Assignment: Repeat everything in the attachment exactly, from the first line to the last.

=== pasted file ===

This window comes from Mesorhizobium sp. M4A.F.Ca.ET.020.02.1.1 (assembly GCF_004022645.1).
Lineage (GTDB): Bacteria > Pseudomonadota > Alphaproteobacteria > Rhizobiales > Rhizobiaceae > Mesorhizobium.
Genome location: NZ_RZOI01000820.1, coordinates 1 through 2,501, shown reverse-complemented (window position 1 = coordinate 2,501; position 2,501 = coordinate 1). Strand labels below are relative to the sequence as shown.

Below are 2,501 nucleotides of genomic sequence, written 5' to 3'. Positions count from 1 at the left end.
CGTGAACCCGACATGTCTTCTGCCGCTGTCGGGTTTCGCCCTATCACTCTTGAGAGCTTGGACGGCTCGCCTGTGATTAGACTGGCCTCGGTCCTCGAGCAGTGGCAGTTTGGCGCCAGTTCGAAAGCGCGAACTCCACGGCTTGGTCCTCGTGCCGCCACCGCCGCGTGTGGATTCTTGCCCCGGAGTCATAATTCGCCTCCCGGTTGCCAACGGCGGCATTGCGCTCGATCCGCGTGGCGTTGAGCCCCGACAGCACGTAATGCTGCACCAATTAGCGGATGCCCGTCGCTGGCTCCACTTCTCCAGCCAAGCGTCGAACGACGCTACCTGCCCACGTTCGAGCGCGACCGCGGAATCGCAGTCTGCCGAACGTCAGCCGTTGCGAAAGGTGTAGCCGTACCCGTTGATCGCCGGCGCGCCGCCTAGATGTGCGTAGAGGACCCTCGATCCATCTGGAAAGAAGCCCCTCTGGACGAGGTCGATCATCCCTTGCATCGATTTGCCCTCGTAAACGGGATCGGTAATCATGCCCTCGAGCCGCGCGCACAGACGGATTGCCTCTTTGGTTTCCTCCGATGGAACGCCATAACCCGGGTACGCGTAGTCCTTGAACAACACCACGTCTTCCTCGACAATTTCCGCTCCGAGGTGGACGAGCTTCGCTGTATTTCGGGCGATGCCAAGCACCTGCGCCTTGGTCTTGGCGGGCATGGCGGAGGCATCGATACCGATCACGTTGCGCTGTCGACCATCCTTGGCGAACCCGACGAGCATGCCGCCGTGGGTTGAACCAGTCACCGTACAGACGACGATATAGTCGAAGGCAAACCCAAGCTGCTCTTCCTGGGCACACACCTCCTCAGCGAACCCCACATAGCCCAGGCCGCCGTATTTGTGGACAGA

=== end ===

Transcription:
This window comes from Mesorhizobium sp. M4A.F.Ca.ET.020.02.1.1 (assembly GCF_004022645.1).
Lineage (GTDB): Bacteria > Pseudomonadota > Alphaproteobacteria > Rhizobiales > Rhizobiaceae > Mesorhizobium.
Genome location: NZ_RZOI01000820.1, coordinates 1 through 2,501, shown reverse-complemented (window position 1 = coordinate 2,501; position 2,501 = coordinate 1). Strand labels below are relative to the sequence as shown.

Below are 2,501 nucleotides of genomic sequence, written 5' to 3'. Positions count from 1 at the left end.
CGTGAACCCGACATGTCTTCTGCCGCTGTCGGGTTTCGCCCTATCACTCTTGAGAGCTTGGACGGCTCGCCTGTGATTAGACTGGCCTCGGTCCTCGAGCAGTGGCAGTTTGGCGCCAGTTCGAAAGCGCGAACTCCACGGCTTGGTCCTCGTGCCGCCACCGCCGCGTGTGGATTCTTGCCCCGGAGTCATAATTCGCCTCCCGGTTGCCAACGGCGGCATTGCGCTCGATCCGCGTGGCGTTGAGCCCCGACAGCACGTAATGCTGCACCAATTAGCGGATGCCCGTCGCTGGCTCCACTTCTCCAGCCAAGCGTCGAACGACGCTACCTGCCCACGTTCGAGCGCGACCGCGGAATCGCAGTCTGCCGAACGTCAGCCGTTGCGAAAGGTGTAGCCGTACCCGTTGATCGCCGGCGCGCCGCCTAGATGTGCGTAGAGGACCCTCGATCCATCTGGAAAGAAGCCCCTCTGGACGAGGTCGATCATCCCTTGCATCGATTTGCCCTCGTAAACGGGATCGGTAATCATGCCCTCGAGCCGCGCGCACAGACGGATTGCCTCTTTGGTTTCCTCCGATGGAACGCCATAACCCGGGTACGCGTAGTCCTTGAACAACACCACGTCTTCCTCGACAATTTCCGCTCCGAGGTGGACGAGCTTCGCTGTATTTCGGGCGATGCCAAGCACCTGCGCCTTGGTCTTGGCGGGCATGGCGGAGGCATCGATACCGATCACGTTGCGCTGTCGACCATCCTTGGCGAACCCGACGAGCATGCCGCCGTGGGTTGAACCAGTCACCGTACAGACGACGATATAGTCGAAGGCAAACCCAAGCTGCTCTTCCTGGGCACACACCTCCTCAGCGAACCCCACATAGCCCAGGCCGCCGTATTTGTGGACAGA